With the release of Ontario’s budget for 2017, City Hall launched into predictable hand-wringing about all the things Toronto didn’t get with the two big-ticket portfolios, transit and housing, taking centre stage. Claims and counterclaims echo between Queen Street and Queen’s Park, and the situation is not helped by the provincial trick of constantly re-announcing money from past budgets while adding comparatively little with new ones.
There was a time when budgets came with projections of three to five years into the future, the life of one government plus some promise of the next mandate, but over time the amounts included within that period simply were not enough to be impressive. Moreover, in a constrained financial environment, much new spending (or at least promises) lies in the “out years” where “commitment” is a difficult thing to pin down, especially if there is a change in government.
Toronto has “out year” problems, but it has even more pressing concerns right now, today and for the next few years. Very little in the provincial budget addresses this beyond the authority to levy a hotel tax, and a gradual doubling of gas tax grants for transit over the next five years. These add tens, not hundreds, of millions to a City budget that runs at $12 billion.
The transit tax credit for seniors will cover eligible public transit costs beginning in July 2017 with a refundable benefit of 15 percent. Whether all seniors actually deserve this credit is a matter for debate, but an important difference from the soon-to-disappear federal credit is that Ontario’s is “refundable”. This means that even if someone does not have enough income to pay tax, they can still receive the credit. The devil is in the details, however, and the degree to which this will be available to casual, as opposed to regular transit users remains to be seen. The term “eligible costs” is key. (The federal credit includes restrictions on eligibility.) In any event, a tax credit does nothing for transit budgets because it adds no revenue either directly to the transit agency or to the City which provides operating subsidies.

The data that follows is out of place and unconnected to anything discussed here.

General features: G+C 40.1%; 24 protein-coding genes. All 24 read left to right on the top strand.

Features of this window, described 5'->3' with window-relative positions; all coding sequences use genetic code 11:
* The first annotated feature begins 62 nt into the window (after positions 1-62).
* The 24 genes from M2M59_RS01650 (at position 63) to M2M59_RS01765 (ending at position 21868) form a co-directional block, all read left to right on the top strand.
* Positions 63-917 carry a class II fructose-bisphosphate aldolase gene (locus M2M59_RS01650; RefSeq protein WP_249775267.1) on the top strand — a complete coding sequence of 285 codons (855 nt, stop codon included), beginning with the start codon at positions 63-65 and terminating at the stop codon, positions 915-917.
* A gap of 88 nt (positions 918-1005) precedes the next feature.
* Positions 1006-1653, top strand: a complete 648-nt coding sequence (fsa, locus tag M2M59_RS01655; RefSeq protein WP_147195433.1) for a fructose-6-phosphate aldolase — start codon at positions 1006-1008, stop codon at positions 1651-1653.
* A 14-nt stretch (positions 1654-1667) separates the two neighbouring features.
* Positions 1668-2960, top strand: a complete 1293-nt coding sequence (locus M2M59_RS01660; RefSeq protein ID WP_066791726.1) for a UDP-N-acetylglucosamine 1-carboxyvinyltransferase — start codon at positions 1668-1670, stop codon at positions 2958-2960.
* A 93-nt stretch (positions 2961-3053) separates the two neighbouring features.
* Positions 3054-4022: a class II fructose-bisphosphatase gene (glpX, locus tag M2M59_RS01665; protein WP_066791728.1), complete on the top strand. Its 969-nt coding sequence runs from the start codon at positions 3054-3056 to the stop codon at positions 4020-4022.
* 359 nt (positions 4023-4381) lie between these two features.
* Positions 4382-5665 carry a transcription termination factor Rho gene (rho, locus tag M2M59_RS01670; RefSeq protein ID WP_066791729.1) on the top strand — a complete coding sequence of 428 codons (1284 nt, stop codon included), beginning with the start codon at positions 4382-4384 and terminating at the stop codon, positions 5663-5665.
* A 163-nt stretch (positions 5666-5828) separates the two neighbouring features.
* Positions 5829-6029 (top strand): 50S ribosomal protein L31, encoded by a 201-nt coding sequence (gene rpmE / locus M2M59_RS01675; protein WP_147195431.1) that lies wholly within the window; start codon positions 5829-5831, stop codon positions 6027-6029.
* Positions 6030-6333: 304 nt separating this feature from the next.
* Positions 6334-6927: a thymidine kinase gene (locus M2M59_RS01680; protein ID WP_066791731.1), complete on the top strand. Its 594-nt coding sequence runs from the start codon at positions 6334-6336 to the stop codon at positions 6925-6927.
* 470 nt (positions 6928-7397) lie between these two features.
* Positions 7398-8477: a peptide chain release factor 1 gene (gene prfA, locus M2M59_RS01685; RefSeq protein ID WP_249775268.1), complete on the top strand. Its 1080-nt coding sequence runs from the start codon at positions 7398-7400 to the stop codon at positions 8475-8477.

There are two major problems with both Ontario’s support for transit and Toronto’s politically-motivated budgets:
- In both cases, the focus is on capital projects, building and buying infrastructure, with little regard for the cost of operating new and existing assets.
- Past decisions on transportation spending have locked billions of dollars into a few projects for short-term political benefit at the expense of long-term flexibility.
Toronto perennially assumes that there will be new money somewhere to backfill the shortage in its capital budget. The Trudeau economic stimulus plan was the most recent magical relief Toronto expected, but it came with dual constraints: Toronto gets a fixed amount over the life of the program, and Ottawa will not contribute more than 40% to any individual project. Toronto had hoped that Ontario would chip in, possibly at the 30% or even 40% level, leaving the City with a manageable, if challenging, task of finding money to pay its share for the backlog of projects. The Ontario budget is quite clear – Toronto is already getting lots of provincial money and at least for now, there’s nothing new to spend.
Ontario is hardly innocent in this whole exercise having meddled for years with Toronto’s transit plans, most notoriously in Scarborough where the whole subway extension debate was twisted to suit political aims. After leading Toronto down the garden path on the SSE, Ontario has capped its project funding leaving Toronto to handle the cost of its ever-changing plans.
Queen’s Park loves to tell Toronto how much provincial money is already spent for Toronto, if not in Toronto, and the distinction gets blurry. GO Transit improvements, for example, will bring more service into Toronto benefiting the core area business district, but they will also improve commuting options for people outside of the City itself.
Before the fiscal crash of 2008, when Ontario was running surpluses, the typical way to handle project funding was to hive off surplus funds at year end into a trust account. That is how the provincial share of the TYSSE was handled. By contrast, Ottawa operates on the pay-as-you-play basis, and only turns over subsidies after work has been done. Each approach suits the spending and accounting goals of the respective governments. In a surplus situation, one wants the money “off the books” right away, but in a deficit, the spending is delayed as long as possible. Further accounting legerdemain arises by making the assets provincial to offset the debt raised to pay for them.
To put all of this into context, here is a review of projects proposed or underway in Toronto.